• When do my child's teeth erupt/exfoliate (fall out)?
    Your child’s teeth begin forming before birth and continue forming until late in the teenage years. The diagram below illustrates the AVERAGE months and/or years these teeth erupt.
  • What can you do to help keep those baby teeth healthy?
    Only give breast milk, formula milk, or water to your baby. Avoid sugar filled drinks such as, fruit juice, flavored milk, and carbonated drinks. Provide your baby with a healthy, balanced diet. Make sure he or she is getting lots of vegetables, and don’t add sugar to food. If you give your baby prepared foods, check that they are sugar-free or do not contain added sugars. Sugars such as lactose, fructose, and glucose are just as harmful. Brush and floss your baby’s teeth twice a day, and make sure they are drinking plenty of water. A few other recommendations include: -Brushing and flossing your child’s teeth for them until at least age seven. -Regular six-month pediatric dental check-ups. -Remember, preventative care! Sealants around age six. -Orthodontic treatment whenever indicted by your pediatric dentist. These are just a few tips and recommendations to help keep your baby’s teeth strong and healthy. Make sure to visit your pediatric dentist for more tips on preventative care and keeping your child’s teeth healthy! You don’t want to disappoint the tooth fairy with unhealthy teeth!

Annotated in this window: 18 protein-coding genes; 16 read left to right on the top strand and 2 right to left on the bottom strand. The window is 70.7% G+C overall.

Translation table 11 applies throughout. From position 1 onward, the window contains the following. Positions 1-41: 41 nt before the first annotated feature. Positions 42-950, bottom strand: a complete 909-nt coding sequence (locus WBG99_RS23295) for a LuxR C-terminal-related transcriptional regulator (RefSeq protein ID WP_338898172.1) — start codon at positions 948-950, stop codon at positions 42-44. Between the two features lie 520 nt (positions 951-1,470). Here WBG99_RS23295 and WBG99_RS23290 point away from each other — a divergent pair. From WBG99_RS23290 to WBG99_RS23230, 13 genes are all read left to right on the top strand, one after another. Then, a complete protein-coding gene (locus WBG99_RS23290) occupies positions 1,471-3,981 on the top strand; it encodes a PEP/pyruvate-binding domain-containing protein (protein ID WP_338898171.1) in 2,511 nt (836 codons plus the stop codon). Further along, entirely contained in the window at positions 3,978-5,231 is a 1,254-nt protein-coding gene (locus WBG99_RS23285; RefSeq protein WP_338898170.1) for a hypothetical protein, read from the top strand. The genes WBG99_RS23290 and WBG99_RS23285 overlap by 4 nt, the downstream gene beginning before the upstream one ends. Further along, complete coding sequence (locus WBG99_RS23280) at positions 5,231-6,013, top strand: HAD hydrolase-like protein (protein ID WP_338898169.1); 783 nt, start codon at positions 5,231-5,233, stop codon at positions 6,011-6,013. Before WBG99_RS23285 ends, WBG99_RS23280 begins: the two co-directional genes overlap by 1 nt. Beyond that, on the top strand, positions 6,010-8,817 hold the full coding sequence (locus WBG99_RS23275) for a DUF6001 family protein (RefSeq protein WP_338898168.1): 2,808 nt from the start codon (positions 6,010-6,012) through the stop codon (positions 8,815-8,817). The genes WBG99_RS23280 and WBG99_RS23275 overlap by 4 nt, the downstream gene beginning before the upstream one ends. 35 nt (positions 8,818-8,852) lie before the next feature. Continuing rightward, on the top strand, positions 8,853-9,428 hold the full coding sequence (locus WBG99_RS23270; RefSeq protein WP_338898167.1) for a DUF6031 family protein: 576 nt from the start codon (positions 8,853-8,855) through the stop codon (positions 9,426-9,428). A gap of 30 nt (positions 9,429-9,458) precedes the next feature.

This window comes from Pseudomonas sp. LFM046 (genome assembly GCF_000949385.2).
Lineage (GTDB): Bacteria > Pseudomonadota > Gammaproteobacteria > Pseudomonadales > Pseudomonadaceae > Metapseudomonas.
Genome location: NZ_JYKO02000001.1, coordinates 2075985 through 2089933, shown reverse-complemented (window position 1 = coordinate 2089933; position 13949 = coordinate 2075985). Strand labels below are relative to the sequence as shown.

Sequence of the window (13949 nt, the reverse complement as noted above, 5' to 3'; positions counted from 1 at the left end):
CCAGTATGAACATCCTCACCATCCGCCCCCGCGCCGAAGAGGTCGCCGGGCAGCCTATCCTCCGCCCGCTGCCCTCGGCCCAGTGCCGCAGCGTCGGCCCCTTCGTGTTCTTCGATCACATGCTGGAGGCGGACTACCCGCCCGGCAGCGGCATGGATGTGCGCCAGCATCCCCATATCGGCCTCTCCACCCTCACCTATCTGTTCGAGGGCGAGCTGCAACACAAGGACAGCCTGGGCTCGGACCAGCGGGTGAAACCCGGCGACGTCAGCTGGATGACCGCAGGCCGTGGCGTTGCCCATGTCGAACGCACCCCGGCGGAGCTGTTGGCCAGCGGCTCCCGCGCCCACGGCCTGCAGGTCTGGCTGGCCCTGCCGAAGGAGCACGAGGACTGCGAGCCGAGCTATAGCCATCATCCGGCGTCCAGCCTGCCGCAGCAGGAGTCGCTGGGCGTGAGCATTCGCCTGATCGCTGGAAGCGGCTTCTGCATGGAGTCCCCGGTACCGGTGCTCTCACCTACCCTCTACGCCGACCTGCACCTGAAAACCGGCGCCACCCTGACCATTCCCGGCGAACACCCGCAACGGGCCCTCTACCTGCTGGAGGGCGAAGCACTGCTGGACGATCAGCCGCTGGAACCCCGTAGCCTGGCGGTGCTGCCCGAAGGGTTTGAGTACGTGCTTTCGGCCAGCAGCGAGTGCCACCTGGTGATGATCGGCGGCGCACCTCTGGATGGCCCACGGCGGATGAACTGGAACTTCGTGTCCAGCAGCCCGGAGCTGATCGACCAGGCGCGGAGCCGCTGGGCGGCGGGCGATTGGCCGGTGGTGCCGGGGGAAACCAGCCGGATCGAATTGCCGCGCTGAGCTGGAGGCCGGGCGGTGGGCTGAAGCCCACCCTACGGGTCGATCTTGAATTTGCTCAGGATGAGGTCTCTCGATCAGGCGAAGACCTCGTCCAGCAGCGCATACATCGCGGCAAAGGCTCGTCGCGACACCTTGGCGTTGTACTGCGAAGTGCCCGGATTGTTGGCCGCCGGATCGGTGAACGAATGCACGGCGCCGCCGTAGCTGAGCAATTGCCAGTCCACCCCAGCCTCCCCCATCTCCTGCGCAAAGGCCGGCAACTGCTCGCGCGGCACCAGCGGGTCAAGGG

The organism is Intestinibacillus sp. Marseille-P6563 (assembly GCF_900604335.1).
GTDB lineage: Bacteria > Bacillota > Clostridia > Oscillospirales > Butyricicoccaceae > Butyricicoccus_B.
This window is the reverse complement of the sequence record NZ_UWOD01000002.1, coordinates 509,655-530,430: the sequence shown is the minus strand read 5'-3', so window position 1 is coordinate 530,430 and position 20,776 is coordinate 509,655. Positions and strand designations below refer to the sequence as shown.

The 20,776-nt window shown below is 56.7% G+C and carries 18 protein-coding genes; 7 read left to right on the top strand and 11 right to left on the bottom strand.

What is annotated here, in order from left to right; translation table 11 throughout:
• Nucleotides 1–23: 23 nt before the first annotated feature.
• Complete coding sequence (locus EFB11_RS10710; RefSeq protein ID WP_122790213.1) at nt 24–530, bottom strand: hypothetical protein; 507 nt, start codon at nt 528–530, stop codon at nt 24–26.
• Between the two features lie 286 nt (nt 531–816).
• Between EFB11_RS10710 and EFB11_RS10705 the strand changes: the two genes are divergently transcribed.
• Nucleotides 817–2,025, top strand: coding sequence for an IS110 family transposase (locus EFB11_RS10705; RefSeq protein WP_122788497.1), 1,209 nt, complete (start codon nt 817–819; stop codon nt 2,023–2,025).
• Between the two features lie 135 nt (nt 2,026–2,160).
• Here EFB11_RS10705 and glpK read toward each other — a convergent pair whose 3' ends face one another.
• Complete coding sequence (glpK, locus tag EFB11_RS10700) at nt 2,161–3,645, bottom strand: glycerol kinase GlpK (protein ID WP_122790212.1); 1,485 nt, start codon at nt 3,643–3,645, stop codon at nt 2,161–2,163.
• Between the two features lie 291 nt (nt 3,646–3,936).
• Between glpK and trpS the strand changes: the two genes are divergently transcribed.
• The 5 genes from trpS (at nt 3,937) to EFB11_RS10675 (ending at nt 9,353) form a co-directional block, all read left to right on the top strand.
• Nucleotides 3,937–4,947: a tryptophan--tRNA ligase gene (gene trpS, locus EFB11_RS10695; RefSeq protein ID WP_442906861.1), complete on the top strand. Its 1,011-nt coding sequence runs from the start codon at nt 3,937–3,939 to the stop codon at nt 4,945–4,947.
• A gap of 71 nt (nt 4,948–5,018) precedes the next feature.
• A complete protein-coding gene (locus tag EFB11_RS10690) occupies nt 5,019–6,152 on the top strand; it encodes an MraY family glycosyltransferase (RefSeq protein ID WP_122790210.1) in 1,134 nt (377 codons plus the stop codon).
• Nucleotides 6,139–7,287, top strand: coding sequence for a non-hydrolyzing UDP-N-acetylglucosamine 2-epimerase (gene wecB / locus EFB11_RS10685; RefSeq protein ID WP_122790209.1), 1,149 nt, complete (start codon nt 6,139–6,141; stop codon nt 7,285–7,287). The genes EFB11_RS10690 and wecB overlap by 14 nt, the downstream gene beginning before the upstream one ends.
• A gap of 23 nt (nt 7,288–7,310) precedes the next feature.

• What type of toothbrush should I use?
    The brand of the toothbrush is not as critical as the type of bristle and the size of the head. A soft toothbrush with a small head is recommended because medium and hard brushes tend to cause irritation and contribute to recession of the gums, and a small head allows you to get around each tooth more completely and is less likely to injure your gums. It’s unnecessary to “scrub” the teeth as long as you are brushing at least twice a day and visiting your dentist at least twice a year for cleanings.